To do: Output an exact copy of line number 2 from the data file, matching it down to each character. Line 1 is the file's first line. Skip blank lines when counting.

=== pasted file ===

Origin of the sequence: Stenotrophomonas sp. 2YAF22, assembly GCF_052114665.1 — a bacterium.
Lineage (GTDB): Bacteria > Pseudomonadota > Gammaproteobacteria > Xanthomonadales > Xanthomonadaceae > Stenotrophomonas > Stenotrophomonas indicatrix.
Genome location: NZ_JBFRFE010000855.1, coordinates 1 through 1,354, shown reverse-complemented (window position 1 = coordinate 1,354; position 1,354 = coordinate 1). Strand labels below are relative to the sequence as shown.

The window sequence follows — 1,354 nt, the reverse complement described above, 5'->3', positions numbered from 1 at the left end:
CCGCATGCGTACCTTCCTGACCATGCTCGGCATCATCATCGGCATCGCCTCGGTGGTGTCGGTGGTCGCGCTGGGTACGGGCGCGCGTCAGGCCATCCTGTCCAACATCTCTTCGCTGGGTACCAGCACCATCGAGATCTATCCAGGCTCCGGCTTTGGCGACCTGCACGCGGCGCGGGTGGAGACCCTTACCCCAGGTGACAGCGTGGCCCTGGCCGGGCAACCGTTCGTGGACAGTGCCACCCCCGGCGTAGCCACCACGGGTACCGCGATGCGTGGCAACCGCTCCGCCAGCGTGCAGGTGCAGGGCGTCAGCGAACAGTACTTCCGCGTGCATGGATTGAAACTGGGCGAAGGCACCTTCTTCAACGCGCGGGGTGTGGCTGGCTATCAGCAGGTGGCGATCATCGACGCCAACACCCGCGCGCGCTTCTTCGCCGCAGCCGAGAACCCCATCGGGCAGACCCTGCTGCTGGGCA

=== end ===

Lineage (GTDB): Bacteria > Pseudomonadota > Gammaproteobacteria > Xanthomonadales > Xanthomonadaceae > Stenotrophomonas > Stenotrophomonas indicatrix.